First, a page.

Tuesday, 10 May 2016

Whether prosecution for defamation can be initiated against Judge for comments made by him in Judgment?

 According to Dr. Saha, the observations of the Supreme Court in the
case of Malay Kumar Ganguly (supra) established that the comments which
were made against him in the judgment delivered on 19 March 2004 were
defamatory and under such circumstances cognizance should have been taken
and process ought to have been issued. In the event the respondent no. 1 wanted
to invoke protection granted under the said statute, it could be tested whether
such comments are made in discharge of his judicial duty or function or not at
that stage.
43. In my opinion, comments forming part of a judgment per se would
constitute “words spoken” or “act committed” in discharge of judicial duty. There
is no allegation in the subject complaint that such comments were prompted or
motivated by any external factor, as was in the case of Ravi Shankar
Srivastava (supra). Sub-section (1) of Section 3 of the 1985 would thus prohibit any Court from entertaining any criminal or civil action for use of any expression
used in a judgment. So far as the provision of sub-section (2) of Section 3 of the
1985 Act are concerned, the power to institute civil criminal or departmental
proceeding has been preserved for the Central Government, State Government,
the Supreme Court of India, any High Court or any other authority. The
provisions of Sub-section (2) of Section 3 of the Act, constitute exception to the
provisions of subsection (1) of Section 3. The embargo under Sub-section (1) of
Section 3 of the 1985 Act is on a Court in entertaining any proceeding against a
Judge made in discharge of his official or judicial duty. But Sub-section (2)
thereof permits specified constitutional or statutory authorities to bring such
action, if permitted under the law. In such a proceeding, whether the acts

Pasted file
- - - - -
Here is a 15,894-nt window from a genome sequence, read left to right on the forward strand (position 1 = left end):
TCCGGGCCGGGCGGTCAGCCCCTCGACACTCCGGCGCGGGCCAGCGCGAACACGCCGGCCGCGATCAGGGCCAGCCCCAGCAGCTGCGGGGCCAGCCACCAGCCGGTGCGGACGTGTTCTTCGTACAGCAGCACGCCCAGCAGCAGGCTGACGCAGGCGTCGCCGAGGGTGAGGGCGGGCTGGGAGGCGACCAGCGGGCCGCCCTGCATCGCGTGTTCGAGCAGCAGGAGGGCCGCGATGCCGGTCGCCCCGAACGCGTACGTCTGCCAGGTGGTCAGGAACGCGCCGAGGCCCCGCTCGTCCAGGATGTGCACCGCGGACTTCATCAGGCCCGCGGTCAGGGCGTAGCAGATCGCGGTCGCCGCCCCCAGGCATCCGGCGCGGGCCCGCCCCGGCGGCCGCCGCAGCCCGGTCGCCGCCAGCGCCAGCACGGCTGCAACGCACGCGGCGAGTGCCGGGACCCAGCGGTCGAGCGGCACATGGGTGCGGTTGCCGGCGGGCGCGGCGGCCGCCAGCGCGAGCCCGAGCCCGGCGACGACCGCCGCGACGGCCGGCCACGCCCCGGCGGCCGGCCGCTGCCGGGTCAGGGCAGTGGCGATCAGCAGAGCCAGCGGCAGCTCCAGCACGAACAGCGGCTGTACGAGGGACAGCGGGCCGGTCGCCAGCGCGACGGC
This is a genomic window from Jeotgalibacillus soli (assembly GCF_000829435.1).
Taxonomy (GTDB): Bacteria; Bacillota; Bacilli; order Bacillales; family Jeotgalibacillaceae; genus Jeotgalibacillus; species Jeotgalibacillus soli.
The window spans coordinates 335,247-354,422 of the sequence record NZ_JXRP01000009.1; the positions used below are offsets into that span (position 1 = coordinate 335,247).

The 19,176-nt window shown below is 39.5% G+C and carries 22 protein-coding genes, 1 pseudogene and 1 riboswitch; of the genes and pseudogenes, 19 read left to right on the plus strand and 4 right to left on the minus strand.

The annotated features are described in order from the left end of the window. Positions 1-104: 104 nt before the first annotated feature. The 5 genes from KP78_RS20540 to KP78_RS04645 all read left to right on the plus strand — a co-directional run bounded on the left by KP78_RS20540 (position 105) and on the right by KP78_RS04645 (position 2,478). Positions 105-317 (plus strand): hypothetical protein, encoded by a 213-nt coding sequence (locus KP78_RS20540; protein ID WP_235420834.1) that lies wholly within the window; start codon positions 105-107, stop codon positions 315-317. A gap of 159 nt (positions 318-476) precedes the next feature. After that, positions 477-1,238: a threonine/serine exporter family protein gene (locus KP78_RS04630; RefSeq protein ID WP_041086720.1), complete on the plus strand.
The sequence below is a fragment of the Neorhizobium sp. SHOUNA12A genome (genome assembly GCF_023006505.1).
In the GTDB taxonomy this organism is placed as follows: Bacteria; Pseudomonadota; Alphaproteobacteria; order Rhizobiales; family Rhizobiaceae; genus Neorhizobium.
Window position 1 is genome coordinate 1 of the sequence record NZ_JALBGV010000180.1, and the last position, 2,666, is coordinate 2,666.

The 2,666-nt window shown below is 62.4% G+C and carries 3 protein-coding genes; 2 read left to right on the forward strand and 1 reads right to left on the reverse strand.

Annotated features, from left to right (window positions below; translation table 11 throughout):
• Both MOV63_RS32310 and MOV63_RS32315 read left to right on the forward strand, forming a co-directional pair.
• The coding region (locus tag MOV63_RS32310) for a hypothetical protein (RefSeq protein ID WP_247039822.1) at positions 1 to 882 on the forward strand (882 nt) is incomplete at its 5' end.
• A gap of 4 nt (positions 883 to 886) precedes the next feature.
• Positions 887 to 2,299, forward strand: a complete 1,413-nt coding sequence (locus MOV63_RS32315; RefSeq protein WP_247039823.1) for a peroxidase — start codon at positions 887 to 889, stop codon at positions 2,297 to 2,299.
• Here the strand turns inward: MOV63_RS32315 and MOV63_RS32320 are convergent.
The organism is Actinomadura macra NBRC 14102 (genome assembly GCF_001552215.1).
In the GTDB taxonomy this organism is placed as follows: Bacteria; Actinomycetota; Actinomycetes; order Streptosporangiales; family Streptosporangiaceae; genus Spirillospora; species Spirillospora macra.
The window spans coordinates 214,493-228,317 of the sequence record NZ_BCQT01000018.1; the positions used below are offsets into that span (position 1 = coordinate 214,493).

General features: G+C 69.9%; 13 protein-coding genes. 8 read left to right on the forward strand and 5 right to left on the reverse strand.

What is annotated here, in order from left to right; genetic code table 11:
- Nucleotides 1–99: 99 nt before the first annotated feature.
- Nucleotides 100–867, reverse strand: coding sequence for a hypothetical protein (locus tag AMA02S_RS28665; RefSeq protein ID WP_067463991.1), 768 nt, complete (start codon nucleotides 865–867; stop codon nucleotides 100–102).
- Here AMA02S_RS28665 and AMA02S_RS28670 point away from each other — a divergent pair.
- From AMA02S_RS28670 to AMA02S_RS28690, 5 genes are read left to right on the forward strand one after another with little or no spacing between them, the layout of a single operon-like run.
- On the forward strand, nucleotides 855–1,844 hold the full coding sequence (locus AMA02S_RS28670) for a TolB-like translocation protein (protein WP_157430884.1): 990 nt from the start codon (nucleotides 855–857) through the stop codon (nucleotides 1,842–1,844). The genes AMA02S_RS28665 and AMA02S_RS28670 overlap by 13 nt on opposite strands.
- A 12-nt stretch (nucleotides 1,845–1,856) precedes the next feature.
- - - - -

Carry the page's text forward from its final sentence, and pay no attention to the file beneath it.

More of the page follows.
complained against had reasonable nexus with discharge of judicial or official
duty or function or not could be examined. But a private person is not authorised
under the said provision to initiate action against a Judge by instituting civil or
criminal proceeding in relation to any action taken in discharge of judicial duty.
As I have already observed, comments made in a judgment would ex facie
constitute acts done or words spoken in discharge of judicial duty. The judgment
of the respondent no. 1 itself has been sustained by the Hon’ble Supreme Court.
In the event the construction contemplated by Dr. Saha on the aforesaid
provision is accepted, such construction would render the provisions of Subsection
(1) of Section 3 of the 1985 Act otiose as the protection given therein in
such a situation would only be illusory. In view of the provisions of Sub-section
(1) of Section 3 of the Act, in respect of a complaint instituted by a private individual under Section 500 of the I.P.C. containing allegation that comments
made in a judgment constitutes offence under the aforesaid provision, a learned
magistrate would have no jurisdiction to entertain the same.
IN THE HIGH COURT AT CALCUTTA
CONSTITUTIONAL WRIT JURISDICTION
APPELLATE SIDE
PRESENT:
THE HON’BLE JUSTICE ANIRUDDHA BOSE
C.R.R. No. 2755 OF 2011
KUNAL SAHA (Dr.)
Vs.
MR. GORA CHAND DEY JUSTICE (RETIRED) & ANR.

Citation;2016 CRLJ(NOC)126 Cal
Judgment On: 21.09.2012
ANIRUDDHA BOSE, J.:-

1. The petitioner is the husband of Anuradha Saha, who breathed her last on
28 May 1988, after having fallen ill while on a social visit to India. The petitioner